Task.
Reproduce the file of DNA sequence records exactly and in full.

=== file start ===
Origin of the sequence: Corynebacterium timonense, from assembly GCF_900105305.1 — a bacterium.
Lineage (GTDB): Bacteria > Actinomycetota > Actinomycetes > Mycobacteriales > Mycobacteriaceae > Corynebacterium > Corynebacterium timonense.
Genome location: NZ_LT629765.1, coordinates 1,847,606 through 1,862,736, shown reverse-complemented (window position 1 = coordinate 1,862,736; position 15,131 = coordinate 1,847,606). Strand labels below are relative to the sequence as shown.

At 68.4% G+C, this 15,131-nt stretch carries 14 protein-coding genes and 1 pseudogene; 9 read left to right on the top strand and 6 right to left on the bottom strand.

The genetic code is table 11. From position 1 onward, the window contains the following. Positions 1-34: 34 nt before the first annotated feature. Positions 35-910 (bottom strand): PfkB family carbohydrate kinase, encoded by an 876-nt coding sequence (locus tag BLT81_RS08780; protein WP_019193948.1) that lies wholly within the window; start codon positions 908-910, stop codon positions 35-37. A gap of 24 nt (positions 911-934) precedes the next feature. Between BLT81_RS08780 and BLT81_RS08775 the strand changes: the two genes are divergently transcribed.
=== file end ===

Origin of the sequence: Corynebacterium timonense, from assembly GCF_900105305.1 — a bacterium.
Lineage (GTDB): Bacteria > Actinomycetota > Actinomycetes > Mycobacteriales > Mycobacteriaceae > Corynebacterium > Corynebacterium timonense.
Genome location: NZ_LT629765.1, coordinates 1,847,606 through 1,862,736, shown reverse-complemented (window position 1 = coordinate 1,862,736; position 15,131 = coordinate 1,847,606). Strand labels below are relative to the sequence as shown.

At 68.4% G+C, this 15,131-nt stretch carries 14 protein-coding genes and 1 pseudogene; 9 read left to right on the top strand and 6 right to left on the bottom strand.

The genetic code is table 11. From position 1 onward, the window contains the following. Positions 1-34: 34 nt before the first annotated feature. Positions 35-910 (bottom strand): PfkB family carbohydrate kinase, encoded by an 876-nt coding sequence (locus tag BLT81_RS08780; protein WP_019193948.1) that lies wholly within the window; start codon positions 908-910, stop codon positions 35-37. A gap of 24 nt (positions 911-934) precedes the next feature. Between BLT81_RS08780 and BLT81_RS08775 the strand changes: the two genes are divergently transcribed.